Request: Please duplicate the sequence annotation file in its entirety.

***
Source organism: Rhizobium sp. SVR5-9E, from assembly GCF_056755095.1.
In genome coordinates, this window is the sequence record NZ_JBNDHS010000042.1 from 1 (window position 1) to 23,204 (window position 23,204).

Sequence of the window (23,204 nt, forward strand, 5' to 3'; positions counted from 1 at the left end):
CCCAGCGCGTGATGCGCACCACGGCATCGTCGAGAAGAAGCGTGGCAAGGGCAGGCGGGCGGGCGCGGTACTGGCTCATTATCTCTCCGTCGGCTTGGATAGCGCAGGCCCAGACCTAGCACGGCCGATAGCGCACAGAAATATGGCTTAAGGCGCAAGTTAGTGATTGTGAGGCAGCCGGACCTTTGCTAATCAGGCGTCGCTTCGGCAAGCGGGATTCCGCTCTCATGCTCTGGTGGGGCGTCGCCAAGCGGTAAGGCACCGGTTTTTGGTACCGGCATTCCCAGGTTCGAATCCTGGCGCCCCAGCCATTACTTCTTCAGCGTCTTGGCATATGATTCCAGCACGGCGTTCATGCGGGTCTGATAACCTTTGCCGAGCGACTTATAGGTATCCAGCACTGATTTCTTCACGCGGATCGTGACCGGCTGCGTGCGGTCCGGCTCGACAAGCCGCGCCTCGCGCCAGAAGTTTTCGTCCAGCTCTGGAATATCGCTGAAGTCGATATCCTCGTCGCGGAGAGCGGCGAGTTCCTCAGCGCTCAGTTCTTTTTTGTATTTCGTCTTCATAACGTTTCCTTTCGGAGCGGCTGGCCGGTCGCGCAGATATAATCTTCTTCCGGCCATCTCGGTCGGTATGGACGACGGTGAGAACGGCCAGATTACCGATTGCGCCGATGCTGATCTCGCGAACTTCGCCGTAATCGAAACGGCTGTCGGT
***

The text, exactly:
Source organism: Rhizobium sp. SVR5-9E, from assembly GCF_056755095.1.
In genome coordinates, this window is the sequence record NZ_JBNDHS010000042.1 from 1 (window position 1) to 23,204 (window position 23,204).

Sequence of the window (23,204 nt, forward strand, 5' to 3'; positions counted from 1 at the left end):
CCCAGCGCGTGATGCGCACCACGGCATCGTCGAGAAGAAGCGTGGCAAGGGCAGGCGGGCGGGCGCGGTACTGGCTCATTATCTCTCCGTCGGCTTGGATAGCGCAGGCCCAGACCTAGCACGGCCGATAGCGCACAGAAATATGGCTTAAGGCGCAAGTTAGTGATTGTGAGGCAGCCGGACCTTTGCTAATCAGGCGTCGCTTCGGCAAGCGGGATTCCGCTCTCATGCTCTGGTGGGGCGTCGCCAAGCGGTAAGGCACCGGTTTTTGGTACCGGCATTCCCAGGTTCGAATCCTGGCGCCCCAGCCATTACTTCTTCAGCGTCTTGGCATATGATTCCAGCACGGCGTTCATGCGGGTCTGATAACCTTTGCCGAGCGACTTATAGGTATCCAGCACTGATTTCTTCACGCGGATCGTGACCGGCTGCGTGCGGTCCGGCTCGACAAGCCGCGCCTCGCGCCAGAAGTTTTCGTCCAGCTCTGGAATATCGCTGAAGTCGATATCCTCGTCGCGGAGAGCGGCGAGTTCCTCAGCGCTCAGTTCTTTTTTGTATTTCGTCTTCATAACGTTTCCTTTCGGAGCGGCTGGCCGGTCGCGCAGATATAATCTTCTTCCGGCCATCTCGGTCGGTATGGACGACGGTGAGAACGGCCAGATTACCGATTGCGCCGATGCTGATCTCGCGAACTTCGCCGTAATCGAAACGGCTGTCGGT